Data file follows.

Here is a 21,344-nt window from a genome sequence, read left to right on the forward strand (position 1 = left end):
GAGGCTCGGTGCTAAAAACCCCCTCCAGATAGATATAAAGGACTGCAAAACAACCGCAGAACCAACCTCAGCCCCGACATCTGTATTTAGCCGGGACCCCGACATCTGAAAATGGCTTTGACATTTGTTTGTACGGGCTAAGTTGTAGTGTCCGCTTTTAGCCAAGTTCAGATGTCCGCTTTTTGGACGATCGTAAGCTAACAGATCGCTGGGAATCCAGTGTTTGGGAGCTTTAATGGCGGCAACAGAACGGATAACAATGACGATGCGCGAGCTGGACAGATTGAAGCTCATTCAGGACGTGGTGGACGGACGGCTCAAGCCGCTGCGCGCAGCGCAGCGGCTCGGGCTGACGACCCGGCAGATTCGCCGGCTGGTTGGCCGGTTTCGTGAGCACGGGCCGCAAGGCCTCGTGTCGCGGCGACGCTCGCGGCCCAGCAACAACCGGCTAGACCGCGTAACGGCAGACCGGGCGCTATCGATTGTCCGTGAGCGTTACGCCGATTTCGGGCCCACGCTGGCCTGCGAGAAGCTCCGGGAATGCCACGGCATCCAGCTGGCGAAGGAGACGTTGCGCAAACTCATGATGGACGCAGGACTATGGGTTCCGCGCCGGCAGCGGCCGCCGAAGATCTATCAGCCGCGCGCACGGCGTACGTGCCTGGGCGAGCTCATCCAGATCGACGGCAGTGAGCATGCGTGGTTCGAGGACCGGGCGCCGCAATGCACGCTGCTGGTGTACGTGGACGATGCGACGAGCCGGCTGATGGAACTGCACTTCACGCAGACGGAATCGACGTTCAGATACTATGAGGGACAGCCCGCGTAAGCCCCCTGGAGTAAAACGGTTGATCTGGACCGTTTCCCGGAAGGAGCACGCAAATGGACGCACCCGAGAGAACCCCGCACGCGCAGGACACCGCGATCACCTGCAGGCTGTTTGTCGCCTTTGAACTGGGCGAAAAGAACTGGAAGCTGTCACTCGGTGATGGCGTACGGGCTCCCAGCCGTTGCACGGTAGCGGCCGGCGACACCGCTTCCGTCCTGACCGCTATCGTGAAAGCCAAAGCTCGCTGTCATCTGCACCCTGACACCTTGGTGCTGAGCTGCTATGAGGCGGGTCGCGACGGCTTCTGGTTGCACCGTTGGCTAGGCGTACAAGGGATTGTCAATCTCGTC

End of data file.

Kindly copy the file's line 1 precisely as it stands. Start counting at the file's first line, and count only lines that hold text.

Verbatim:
Here is a 21,344-nt window from a genome sequence, read left to right on the forward strand (position 1 = left end):